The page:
Salvation Road: A Post Apocalyptic Delight
Over the past couple months I have put down the video game controller and have picked up another really cool hobby, board games. It started with the game Pandemic, which I’ll talk about in a later post, but the whirlwind of new games I have picked up lead me to one of current favorites, Salvation Road. Check out my unboxing below:
Salvation Road is a post apocalyptic looting/survival gaming where the only objective is to fill your truck with supplies in hopes of making your way to Salvation. In your way are hordes of marauders who are swarming your compound as you are trying to load up you truck, as well as bad guys at various locations wounding you as you search for fuel, ammo, meds and food.
What drew me to the game first of all was the artwork. Every bit of detail from the game board, which looks like someone was scribbling all over an end of the world style map, to the location cars that are Polaroid photos you place on the map. Even the art on the game pieces are particularly well done. This was the first game in my collection that I had to punch out pieces. I felt this process to be a very calm and zen moment. Something about punching out each little piece of the game I’m about to play really increased the anticipation to play. There are even custom dice for this game that deal out damage to your player, but look really cool. There were so many little pieces in fact that I made a trip to Michael’s, a store I rarely set foot in by myself, and found this fantastic organizer for all the pieces.
I have played this game 5 or 6 times and each game brings on new challenges due to the number of combinations of Hero’s and Survivors. Each person playing get’s a Hero, someone who has an extra special ability like gathering extra resources, taking extra moves or being able to take more damage. You also required to take a long a Survivor, someone who will bring you down with abilities that work against you. Abilities like making too much noise and drawing in more bad guys, getting hurt each time they move or delaying other players just for being in the presence of a Survivor. How nice of them!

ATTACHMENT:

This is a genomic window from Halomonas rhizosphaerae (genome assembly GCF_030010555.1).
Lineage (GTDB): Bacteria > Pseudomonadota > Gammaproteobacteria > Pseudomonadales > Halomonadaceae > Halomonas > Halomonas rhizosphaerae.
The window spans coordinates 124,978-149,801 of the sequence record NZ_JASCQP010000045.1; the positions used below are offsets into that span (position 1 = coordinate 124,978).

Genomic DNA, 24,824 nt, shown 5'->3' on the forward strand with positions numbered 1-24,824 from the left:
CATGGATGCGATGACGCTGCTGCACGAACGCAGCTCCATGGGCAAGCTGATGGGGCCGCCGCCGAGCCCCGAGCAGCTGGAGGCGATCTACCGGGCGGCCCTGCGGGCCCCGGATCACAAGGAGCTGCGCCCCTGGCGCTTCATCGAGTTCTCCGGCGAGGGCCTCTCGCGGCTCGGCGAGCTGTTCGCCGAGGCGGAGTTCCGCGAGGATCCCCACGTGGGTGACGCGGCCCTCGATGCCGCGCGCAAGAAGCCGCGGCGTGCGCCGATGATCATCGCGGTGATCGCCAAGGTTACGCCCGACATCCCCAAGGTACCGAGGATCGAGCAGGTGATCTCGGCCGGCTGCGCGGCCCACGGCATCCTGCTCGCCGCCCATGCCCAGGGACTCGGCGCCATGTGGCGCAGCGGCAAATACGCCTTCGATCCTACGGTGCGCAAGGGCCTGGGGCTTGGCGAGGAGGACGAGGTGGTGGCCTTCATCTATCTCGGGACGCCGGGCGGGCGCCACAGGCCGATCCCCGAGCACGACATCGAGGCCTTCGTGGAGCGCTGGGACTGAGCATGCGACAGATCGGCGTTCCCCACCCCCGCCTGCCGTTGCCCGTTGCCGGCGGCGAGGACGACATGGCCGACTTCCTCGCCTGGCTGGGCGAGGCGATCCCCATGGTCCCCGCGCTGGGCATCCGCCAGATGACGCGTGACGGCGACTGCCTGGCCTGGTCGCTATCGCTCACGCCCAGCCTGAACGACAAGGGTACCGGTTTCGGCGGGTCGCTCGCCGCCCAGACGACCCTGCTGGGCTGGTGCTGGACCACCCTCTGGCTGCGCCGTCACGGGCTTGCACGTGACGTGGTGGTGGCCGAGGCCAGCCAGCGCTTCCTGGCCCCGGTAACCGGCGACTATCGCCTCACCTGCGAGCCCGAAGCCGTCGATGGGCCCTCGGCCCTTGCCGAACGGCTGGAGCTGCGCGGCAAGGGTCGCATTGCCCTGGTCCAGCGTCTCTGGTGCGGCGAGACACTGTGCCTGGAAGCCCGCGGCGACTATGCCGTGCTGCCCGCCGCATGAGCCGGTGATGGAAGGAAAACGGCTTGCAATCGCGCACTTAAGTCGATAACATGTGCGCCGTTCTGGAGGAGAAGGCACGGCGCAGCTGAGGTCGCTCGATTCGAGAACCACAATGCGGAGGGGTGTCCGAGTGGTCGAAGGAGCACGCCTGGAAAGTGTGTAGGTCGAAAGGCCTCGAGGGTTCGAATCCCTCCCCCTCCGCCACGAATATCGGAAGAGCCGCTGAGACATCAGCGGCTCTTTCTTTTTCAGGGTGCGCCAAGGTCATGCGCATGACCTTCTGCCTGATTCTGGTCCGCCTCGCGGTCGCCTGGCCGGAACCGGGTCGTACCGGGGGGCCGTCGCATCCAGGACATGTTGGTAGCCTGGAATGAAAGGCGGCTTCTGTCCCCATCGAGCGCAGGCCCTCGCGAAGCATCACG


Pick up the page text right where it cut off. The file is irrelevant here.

After playing the game a number of times you learn to just accept the disabilities the Survivors have and find a way to use them to your advantage. After everyone takes their turn it’s time to deal out the damage, rolling dice with wound marks on them for each person outside of the base camp. After that you pull an Apocalypse card, which is definitely as friendly as it sounds. This card will instantly spawn a number of marauders (bad guys) to your base and potentially inflict more pain on your players.If and when you take damage you need to make a hard choice in the game. Do you use the supplies you gathered for, supplies that which you will need to pay the toll down Salvation Road, for yourself? Using a med kit to heal your wounds will keep you alive another round but will leave you with one less resource for the end. Using ammo to kill off some of the bad guys is a good thing especially because once your base is surrounded by all the bad guys in the game, you lose. However, one stop on Salvation Road may ask you to give ammo in order to move down the road. You will make these and many more decisions during your time with Salvation Road.
There are many ways to lose this game and only one way to win. The game ends when you run out of bad guys to place on your camp, both of a players hero/survivor combination dies by having too many wounds, and when you run out of Apocalypse cards to draw. You win the game by having gathered enough supplies to pay each toll down Salvation Road. My wife and I have come one resource short twice, but it was at the expense of making some seriously head scratching game play moves. Included in the rule book are a good number of game variants to dial up or down the difficulty.
I can’t really say anything bad about this game and I really hope to get a gameplay video of this soon so you can see how it plays. This will be a game that will fly under a lot of people’s radars and I am hoping to be the one to tell you it shouldn’t be missed.